The coronavirus pandemic has impacted daily life in Costa Rica, which has declared a State of Emergency and enacted sweeping measures to slow its spread.
Here’s what you need to know today:
Google reveals COVID-19 mobility changes
How much has life in Costa Rica changed as the country enacts measures to slow the spread of coronavirus? According to Google, quite a bit.
The company released COVID-19 Community Mobility Reports that use anonymized data to provide global insights into what has changed in response to policies aimed at mitigating the pandemic.
Here’s how Costa Rica is doing:
- 68% fewer people are visiting restaurants, cafes, shopping centers, museums, libraries and movie theaters, compared to baseline.
- 41% fewer people are visiting grocery stores, farmers markets, drug stores and pharmacies, compared to baseline.
- 71% fewer people are visiting national parks, beaches, plazas and other public nature areas, compared to baseline.
- 21% more people are staying in places of residence, compared to baseline.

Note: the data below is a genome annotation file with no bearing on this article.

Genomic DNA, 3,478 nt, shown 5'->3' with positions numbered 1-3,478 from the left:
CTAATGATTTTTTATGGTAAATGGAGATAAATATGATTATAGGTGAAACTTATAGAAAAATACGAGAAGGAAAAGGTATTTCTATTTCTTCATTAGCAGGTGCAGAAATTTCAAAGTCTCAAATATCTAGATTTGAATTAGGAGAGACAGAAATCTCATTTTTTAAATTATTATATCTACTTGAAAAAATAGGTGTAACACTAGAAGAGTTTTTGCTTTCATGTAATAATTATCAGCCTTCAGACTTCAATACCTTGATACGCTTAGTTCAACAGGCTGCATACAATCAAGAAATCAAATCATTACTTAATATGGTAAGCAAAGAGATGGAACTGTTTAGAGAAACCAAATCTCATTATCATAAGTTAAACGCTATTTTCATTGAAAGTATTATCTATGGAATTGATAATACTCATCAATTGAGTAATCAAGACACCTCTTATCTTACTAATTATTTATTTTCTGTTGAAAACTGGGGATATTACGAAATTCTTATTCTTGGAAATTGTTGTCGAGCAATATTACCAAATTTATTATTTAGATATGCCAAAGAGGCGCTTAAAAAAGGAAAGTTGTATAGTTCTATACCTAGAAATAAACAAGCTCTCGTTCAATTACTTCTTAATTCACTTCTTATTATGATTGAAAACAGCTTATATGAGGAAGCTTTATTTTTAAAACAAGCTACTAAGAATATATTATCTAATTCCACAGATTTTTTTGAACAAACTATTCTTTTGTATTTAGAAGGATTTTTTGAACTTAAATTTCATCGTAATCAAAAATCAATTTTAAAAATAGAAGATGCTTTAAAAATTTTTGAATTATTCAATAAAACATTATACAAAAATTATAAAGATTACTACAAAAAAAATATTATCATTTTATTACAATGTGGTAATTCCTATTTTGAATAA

“Ultimately, understanding not only whether people are traveling, but also trends in destinations, can help officials design guidance to protect public health and essential needs of communities,” Google said in a blog post.
Click here to see the full report for Costa Rica.
Police enforce travel restrictions by air, land and sea
Costa Rican authorities are enforcing the country’s strict vehicular restrictions during Semana Santa via air, land and sea.
“In particular, authorities are making great efforts to stop the presence of people in tourist sites, as well as on the access roads to such places, especially beaches,” the Public Security Ministry (MSP) said in a press release.
In Paquera, Puntarenas, residents apparently took matters into their own hands, reportedly preventing vehicles with tourists from disembarking the Gulf of Nicoya ferry.
Sunday, cars with license plates ending in odd numbers are restricted from Costa Rica’s roads nationwide. All vehicles (with a few exceptions) are restricted from 5 p.m. to 5 a.m. Monday regardless of license plate.
Visit the La Restricción webpage for specific information based on the last digit of your vehicle’s license plate.
Click here to read this week’s Slothy Sunday. And here’s another picture of a sloth, just because:
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